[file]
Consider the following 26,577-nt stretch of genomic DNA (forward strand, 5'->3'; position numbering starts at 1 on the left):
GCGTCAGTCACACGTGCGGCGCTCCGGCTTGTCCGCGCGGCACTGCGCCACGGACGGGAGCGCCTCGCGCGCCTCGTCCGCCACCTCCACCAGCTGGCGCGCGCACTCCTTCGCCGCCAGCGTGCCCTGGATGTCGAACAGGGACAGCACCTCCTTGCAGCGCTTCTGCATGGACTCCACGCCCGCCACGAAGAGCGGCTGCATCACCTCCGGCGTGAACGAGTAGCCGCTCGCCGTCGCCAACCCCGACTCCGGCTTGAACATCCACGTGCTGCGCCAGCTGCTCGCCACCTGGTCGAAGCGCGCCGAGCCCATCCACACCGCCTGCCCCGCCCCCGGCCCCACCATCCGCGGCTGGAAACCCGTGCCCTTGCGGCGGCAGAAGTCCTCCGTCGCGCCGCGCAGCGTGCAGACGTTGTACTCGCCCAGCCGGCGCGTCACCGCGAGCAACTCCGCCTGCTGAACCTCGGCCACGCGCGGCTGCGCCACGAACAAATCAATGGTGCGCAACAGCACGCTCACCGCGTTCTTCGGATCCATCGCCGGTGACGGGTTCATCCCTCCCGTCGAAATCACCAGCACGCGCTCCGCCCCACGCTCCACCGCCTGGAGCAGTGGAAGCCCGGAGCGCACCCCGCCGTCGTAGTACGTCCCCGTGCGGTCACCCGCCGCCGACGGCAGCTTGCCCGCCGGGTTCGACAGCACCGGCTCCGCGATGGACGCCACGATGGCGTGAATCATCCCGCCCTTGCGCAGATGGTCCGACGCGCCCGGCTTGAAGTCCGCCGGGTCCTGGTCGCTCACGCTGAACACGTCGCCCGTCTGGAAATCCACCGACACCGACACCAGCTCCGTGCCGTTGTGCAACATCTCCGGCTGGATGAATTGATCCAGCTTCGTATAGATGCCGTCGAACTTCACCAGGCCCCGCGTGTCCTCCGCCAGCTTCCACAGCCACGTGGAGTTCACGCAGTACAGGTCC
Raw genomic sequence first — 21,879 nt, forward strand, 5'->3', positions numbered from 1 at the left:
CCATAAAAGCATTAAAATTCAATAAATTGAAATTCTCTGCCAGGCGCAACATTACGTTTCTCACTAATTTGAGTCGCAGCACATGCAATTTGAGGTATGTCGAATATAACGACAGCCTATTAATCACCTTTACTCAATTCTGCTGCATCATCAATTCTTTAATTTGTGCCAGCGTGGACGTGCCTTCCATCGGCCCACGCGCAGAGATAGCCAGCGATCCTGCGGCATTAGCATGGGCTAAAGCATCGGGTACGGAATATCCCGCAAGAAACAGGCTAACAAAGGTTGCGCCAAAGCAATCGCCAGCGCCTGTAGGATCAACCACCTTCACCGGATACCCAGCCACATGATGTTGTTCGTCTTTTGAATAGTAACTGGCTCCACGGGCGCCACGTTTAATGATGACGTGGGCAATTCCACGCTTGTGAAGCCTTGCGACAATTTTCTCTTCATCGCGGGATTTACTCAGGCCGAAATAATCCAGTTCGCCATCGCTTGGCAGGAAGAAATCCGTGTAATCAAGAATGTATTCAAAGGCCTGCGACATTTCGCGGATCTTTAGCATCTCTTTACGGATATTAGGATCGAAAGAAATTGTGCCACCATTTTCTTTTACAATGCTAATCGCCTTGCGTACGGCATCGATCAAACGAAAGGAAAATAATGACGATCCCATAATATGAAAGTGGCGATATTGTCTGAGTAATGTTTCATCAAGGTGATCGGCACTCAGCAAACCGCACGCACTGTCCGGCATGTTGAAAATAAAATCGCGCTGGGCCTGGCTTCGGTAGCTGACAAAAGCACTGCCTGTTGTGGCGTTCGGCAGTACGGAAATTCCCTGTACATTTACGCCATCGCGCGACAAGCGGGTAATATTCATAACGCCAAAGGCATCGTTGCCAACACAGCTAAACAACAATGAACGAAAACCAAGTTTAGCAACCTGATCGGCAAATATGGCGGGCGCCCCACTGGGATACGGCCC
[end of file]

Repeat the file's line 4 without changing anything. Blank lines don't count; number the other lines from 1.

CCATAAAAGCATTAAAATTCAATAAATTGAAATTCTCTGCCAGGCGCAACATTACGTTTCTCACTAATTTGAGTCGCAGCACATGCAATTTGAGGTATGTCGAATATAACGACAGCCTATTAATCACCTTTACTCAATTCTGCTGCATCATCAATTCTTTAATTTGTGCCAGCGTGGACGTGCCTTCCATCGGCCCACGCGCAGAGATAGCCAGCGATCCTGCGGCATTAGCATGGGCTAAAGCATCGGGTACGGAATATCCCGCAAGAAACAGGCTAACAAAGGTTGCGCCAAAGCAATCGCCAGCGCCTGTAGGATCAACCACCTTCACCGGATACCCAGCCACATGATGTTGTTCGTCTTTTGAATAGTAACTGGCTCCACGGGCGCCACGTTTAATGATGACGTGGGCAATTCCACGCTTGTGAAGCCTTGCGACAATTTTCTCTTCATCGCGGGATTTACTCAGGCCGAAATAATCCAGTTCGCCATCGCTTGGCAGGAAGAAATCCGTGTAATCAAGAATGTATTCAAAGGCCTGCGACATTTCGCGGATCTTTAGCATCTCTTTACGGATATTAGGATCGAAAGAAATTGTGCCACCATTTTCTTTTACAATGCTAATCGCCTTGCGTACGGCATCGATCAAACGAAAGGAAAATAATGACGATCCCATAATATGAAAGTGGCGATATTGTCTGAGTAATGTTTCATCAAGGTGATCGGCACTCAGCAAACCGCACGCACTGTCCGGCATGTTGAAAATAAAATCGCGCTGGGCCTGGCTTCGGTAGCTGACAAAAGCACTGCCTGTTGTGGCGTTCGGCAGTACGGAAATTCCCTGTACATTTACGCCATCGCGCGACAAGCGGGTAATATTCATAACGCCAAAGGCATCGTTGCCAACACAGCTAAACAACAATGAACGAAAACCAAGTTTAGCAACCTGATCGGCAAATATGGCGGGCGCCCCACTGGGATACGGCCC